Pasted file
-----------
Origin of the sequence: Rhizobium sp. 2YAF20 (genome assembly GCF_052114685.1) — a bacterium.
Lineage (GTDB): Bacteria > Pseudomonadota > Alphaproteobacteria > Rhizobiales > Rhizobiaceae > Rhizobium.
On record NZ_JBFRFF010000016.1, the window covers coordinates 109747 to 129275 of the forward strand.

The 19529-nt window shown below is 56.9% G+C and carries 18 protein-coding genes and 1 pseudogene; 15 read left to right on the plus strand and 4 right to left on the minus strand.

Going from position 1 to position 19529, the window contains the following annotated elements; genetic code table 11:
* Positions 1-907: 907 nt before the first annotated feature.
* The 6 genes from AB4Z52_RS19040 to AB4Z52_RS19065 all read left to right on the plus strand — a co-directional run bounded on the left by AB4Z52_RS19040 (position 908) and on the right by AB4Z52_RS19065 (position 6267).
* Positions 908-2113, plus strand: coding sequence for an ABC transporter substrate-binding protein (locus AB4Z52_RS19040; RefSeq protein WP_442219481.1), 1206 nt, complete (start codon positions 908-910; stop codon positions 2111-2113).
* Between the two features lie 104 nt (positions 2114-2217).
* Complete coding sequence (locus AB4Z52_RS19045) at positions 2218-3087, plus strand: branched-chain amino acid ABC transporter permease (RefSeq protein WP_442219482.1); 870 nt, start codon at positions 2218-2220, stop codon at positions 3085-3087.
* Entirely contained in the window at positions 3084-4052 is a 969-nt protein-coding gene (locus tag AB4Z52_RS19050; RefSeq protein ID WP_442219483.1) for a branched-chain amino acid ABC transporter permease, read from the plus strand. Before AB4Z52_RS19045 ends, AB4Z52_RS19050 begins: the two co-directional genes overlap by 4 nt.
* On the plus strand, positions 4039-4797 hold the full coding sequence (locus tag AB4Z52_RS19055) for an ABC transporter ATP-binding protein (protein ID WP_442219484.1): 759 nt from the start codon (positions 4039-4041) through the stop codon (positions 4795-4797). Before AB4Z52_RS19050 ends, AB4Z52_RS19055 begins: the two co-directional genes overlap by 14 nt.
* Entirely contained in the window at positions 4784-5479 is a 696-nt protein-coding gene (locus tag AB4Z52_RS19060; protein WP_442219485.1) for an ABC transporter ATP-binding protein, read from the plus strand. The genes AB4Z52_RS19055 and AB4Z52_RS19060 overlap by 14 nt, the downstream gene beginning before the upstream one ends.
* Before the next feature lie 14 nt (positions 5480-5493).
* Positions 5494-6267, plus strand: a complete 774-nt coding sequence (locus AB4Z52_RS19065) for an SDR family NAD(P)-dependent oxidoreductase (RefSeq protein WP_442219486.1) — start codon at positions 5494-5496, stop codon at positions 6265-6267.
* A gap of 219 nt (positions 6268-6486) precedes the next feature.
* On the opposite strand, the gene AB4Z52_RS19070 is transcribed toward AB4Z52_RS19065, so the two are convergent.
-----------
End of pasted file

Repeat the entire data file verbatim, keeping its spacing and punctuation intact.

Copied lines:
Origin of the sequence: Rhizobium sp. 2YAF20 (genome assembly GCF_052114685.1) — a bacterium.
Lineage (GTDB): Bacteria > Pseudomonadota > Alphaproteobacteria > Rhizobiales > Rhizobiaceae > Rhizobium.
On record NZ_JBFRFF010000016.1, the window covers coordinates 109747 to 129275 of the forward strand.

The 19529-nt window shown below is 56.9% G+C and carries 18 protein-coding genes and 1 pseudogene; 15 read left to right on the plus strand and 4 right to left on the minus strand.

Going from position 1 to position 19529, the window contains the following annotated elements; genetic code table 11:
* Positions 1-907: 907 nt before the first annotated feature.
* The 6 genes from AB4Z52_RS19040 to AB4Z52_RS19065 all read left to right on the plus strand — a co-directional run bounded on the left by AB4Z52_RS19040 (position 908) and on the right by AB4Z52_RS19065 (position 6267).
* Positions 908-2113, plus strand: coding sequence for an ABC transporter substrate-binding protein (locus AB4Z52_RS19040; RefSeq protein WP_442219481.1), 1206 nt, complete (start codon positions 908-910; stop codon positions 2111-2113).
* Between the two features lie 104 nt (positions 2114-2217).
* Complete coding sequence (locus AB4Z52_RS19045) at positions 2218-3087, plus strand: branched-chain amino acid ABC transporter permease (RefSeq protein WP_442219482.1); 870 nt, start codon at positions 2218-2220, stop codon at positions 3085-3087.
* Entirely contained in the window at positions 3084-4052 is a 969-nt protein-coding gene (locus tag AB4Z52_RS19050; RefSeq protein ID WP_442219483.1) for a branched-chain amino acid ABC transporter permease, read from the plus strand. Before AB4Z52_RS19045 ends, AB4Z52_RS19050 begins: the two co-directional genes overlap by 4 nt.
* On the plus strand, positions 4039-4797 hold the full coding sequence (locus tag AB4Z52_RS19055) for an ABC transporter ATP-binding protein (protein ID WP_442219484.1): 759 nt from the start codon (positions 4039-4041) through the stop codon (positions 4795-4797). Before AB4Z52_RS19050 ends, AB4Z52_RS19055 begins: the two co-directional genes overlap by 14 nt.
* Entirely contained in the window at positions 4784-5479 is a 696-nt protein-coding gene (locus tag AB4Z52_RS19060; protein WP_442219485.1) for an ABC transporter ATP-binding protein, read from the plus strand. The genes AB4Z52_RS19055 and AB4Z52_RS19060 overlap by 14 nt, the downstream gene beginning before the upstream one ends.
* Before the next feature lie 14 nt (positions 5480-5493).
* Positions 5494-6267, plus strand: a complete 774-nt coding sequence (locus AB4Z52_RS19065) for an SDR family NAD(P)-dependent oxidoreductase (RefSeq protein WP_442219486.1) — start codon at positions 5494-5496, stop codon at positions 6265-6267.
* A gap of 219 nt (positions 6268-6486) precedes the next feature.
* On the opposite strand, the gene AB4Z52_RS19070 is transcribed toward AB4Z52_RS19065, so the two are convergent.